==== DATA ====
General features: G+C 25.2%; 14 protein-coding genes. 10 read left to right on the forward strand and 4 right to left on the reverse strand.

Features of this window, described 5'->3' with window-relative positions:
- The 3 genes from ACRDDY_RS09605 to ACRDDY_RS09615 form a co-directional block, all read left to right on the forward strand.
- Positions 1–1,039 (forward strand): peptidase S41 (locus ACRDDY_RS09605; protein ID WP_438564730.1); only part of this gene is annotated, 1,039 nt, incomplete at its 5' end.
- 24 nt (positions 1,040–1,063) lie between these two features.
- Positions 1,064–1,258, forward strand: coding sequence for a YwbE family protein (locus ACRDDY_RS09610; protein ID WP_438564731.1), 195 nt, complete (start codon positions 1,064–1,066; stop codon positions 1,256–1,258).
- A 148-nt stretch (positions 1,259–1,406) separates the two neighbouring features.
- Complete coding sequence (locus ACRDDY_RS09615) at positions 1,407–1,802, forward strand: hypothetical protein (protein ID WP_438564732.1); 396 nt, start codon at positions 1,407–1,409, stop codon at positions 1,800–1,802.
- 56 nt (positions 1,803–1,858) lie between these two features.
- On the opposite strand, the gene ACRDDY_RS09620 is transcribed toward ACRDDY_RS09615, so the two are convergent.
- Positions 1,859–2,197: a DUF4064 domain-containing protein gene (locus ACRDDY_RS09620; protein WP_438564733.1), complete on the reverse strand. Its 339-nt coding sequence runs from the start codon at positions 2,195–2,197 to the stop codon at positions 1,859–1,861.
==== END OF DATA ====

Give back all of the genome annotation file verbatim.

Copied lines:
General features: G+C 25.2%; 14 protein-coding genes. 10 read left to right on the forward strand and 4 right to left on the reverse strand.

Features of this window, described 5'->3' with window-relative positions:
- The 3 genes from ACRDDY_RS09605 to ACRDDY_RS09615 form a co-directional block, all read left to right on the forward strand.
- Positions 1–1,039 (forward strand): peptidase S41 (locus ACRDDY_RS09605; protein ID WP_438564730.1); only part of this gene is annotated, 1,039 nt, incomplete at its 5' end.
- 24 nt (positions 1,040–1,063) lie between these two features.
- Positions 1,064–1,258, forward strand: coding sequence for a YwbE family protein (locus ACRDDY_RS09610; protein ID WP_438564731.1), 195 nt, complete (start codon positions 1,064–1,066; stop codon positions 1,256–1,258).
- A 148-nt stretch (positions 1,259–1,406) separates the two neighbouring features.
- Complete coding sequence (locus ACRDDY_RS09615) at positions 1,407–1,802, forward strand: hypothetical protein (protein ID WP_438564732.1); 396 nt, start codon at positions 1,407–1,409, stop codon at positions 1,800–1,802.
- 56 nt (positions 1,803–1,858) lie between these two features.
- On the opposite strand, the gene ACRDDY_RS09620 is transcribed toward ACRDDY_RS09615, so the two are convergent.
- Positions 1,859–2,197: a DUF4064 domain-containing protein gene (locus ACRDDY_RS09620; protein WP_438564733.1), complete on the reverse strand. Its 339-nt coding sequence runs from the start codon at positions 2,195–2,197 to the stop codon at positions 1,859–1,861.